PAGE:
Of all the hotels stretched out along Collins Avenue, The Raleigh easily trumps the rest for its grand art deco design and the sheer blue-chip calibre of its guests. Despite several renovations down the decades, Laurence Murray Dixon’s original design remains a charming throwback. The swimming pool, especially, is a landmark – the lines of its curlicued symmetry, so memorably graced by Esther Williams for whom, apparently, it was designed, are still anchored by the original cylindrical pool-house and the remarkable nub of its diving platform.
1775 Collins Avenue, Miami Beach, FL 33139; Tel: 1.305 534 6300; www.raleighhotel.com
Delano South Beach
Has it really been 23 years since Philippe Starck unveiled his fantastical recreation of architect Robert Swartburg’s 1947 Delano? Amidst the theatricality of the interiors, the Beach Club, accessed by a garden trail, has stood the test of time remarkably well. The regimental ranks of daybeds, manicured trees and swaying palms are nicely foiled by the much sought-after white-tented cabanas, which offer spa treatments and, for TV addicts, wall-mounted screens. Regulars swear by the pool-side menu of barbecued chicken wings, and tuna tartare with citrus wasabi ponzu.
1685 Collins Avenue, Miami Beach, FL 33139; Tel: 1.305 672 2000; www.morganshotelgroup.com
The Swire group may have set its first North American outpost in the thick of downtown Miami’s Brickell neighbourhood, but that doesn’t mean the water is ever too far away – most of the 352 rooms feature balconies looking out over the city’s skyline and Biscayne Bay. Furnished with basket-woven, kidney-shaped lounges, weathered and grey stone, the roof-top pool deck is a particular set-piece. The 20,000 sq ft space, partially sheltered by a sinuous glass and steel canopy, comes with lap pool, spa pool, cold plunge and hot tub.
788 Brickell Plaza, Miami, FL 33131; Tel: 1.305 712 7000, www.east-miami.com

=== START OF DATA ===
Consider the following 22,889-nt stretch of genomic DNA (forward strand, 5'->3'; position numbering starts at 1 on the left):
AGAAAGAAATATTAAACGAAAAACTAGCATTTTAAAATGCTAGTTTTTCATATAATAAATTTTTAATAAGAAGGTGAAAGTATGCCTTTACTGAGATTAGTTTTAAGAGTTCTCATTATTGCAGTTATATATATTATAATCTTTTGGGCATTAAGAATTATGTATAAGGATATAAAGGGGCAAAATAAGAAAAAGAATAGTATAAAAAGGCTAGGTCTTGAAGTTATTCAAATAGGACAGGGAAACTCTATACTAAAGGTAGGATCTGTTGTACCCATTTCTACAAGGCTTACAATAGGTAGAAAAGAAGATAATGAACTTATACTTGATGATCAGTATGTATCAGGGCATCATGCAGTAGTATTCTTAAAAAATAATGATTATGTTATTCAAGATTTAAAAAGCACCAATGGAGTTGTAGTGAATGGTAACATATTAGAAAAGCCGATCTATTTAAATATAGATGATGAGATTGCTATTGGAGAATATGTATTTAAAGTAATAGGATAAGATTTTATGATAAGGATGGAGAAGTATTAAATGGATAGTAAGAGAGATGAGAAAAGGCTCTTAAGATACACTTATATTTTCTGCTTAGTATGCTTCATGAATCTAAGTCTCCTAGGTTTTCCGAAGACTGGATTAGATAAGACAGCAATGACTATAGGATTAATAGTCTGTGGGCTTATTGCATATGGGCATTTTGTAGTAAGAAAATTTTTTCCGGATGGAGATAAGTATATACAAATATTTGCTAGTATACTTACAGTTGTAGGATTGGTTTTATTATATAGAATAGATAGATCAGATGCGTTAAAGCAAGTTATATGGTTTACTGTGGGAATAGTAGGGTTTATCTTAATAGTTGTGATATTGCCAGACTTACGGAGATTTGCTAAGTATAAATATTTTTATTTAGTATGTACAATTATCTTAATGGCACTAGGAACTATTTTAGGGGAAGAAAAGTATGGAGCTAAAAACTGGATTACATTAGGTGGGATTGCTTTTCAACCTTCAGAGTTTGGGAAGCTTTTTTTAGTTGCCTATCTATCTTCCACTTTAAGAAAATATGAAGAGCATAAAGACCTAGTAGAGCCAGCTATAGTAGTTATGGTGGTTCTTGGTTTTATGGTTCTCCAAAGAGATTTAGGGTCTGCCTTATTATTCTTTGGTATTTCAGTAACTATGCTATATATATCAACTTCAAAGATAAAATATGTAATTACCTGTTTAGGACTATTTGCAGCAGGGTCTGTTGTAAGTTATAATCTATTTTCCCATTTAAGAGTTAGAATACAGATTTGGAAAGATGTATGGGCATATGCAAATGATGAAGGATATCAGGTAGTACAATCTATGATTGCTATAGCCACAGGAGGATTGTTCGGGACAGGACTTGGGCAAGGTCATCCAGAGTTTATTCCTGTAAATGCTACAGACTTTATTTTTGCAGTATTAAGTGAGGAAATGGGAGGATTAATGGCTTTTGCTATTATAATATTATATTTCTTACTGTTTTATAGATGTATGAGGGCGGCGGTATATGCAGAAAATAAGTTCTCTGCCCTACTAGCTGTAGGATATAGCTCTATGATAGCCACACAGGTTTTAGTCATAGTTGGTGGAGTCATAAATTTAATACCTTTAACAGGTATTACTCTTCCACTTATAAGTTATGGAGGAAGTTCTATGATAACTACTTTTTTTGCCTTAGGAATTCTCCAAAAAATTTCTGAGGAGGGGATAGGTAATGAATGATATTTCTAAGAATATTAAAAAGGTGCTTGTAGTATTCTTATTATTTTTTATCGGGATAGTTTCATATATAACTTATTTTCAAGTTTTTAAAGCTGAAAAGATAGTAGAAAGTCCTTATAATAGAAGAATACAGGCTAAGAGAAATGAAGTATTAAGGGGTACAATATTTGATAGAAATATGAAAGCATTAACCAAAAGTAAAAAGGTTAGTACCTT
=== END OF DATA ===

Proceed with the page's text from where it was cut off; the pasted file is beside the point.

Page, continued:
Whilst the big-hitters stick close to the Collins Avenue stretch, The Standard stays true to its trademark DNA of non-conformism with a location on the other side of town on Belle Isle. The setting of this 100-room cocoon imparts an unusual sense of remoteness, a feature seen to best effect in the sprawling sweep of its pool area, here refashioned as a lido, except this version comes equipped with a lavish side-serving of a massive Turkish hammam, waterfall hot tub, Finnish sauna, cold plunge, mud lounge and aroma steam room. The actual pool, meanwhile, is a vast expanse of blue that leads directly onto the waterfront and jetty.
40 Island Avenue, Miami Beach, FL 33139; Tel: 1.305 673 1717; www.standardhotels.com
The Miami Beach Edition
The intersection of Ian Schrager’s ambitions and Philippe Starck’s imagination has always produced ground-breaking projects. Case in point is the duo’s collaboration on the 294-room Miami Beach Edition (formerly Melvin Grossman’s 1955 Seville Hotel), a sprawling pleasure dome spiked with fantasy and grown-up humour. The original swimming pool is still here, fully restored with its period diving board, alongside a concrete lap-pool lined with teak lounges, cabanas stocked with mini-fridges and TV sets, and communal picnic tables – the tableau enveloped in Madison Cox’s lush landscaping of screw pines, green island ficus and sea grapes.
2901 Collins Avenue, Miami, FL 33131; Tel: 1.786 257 4500; www.editionhotels.com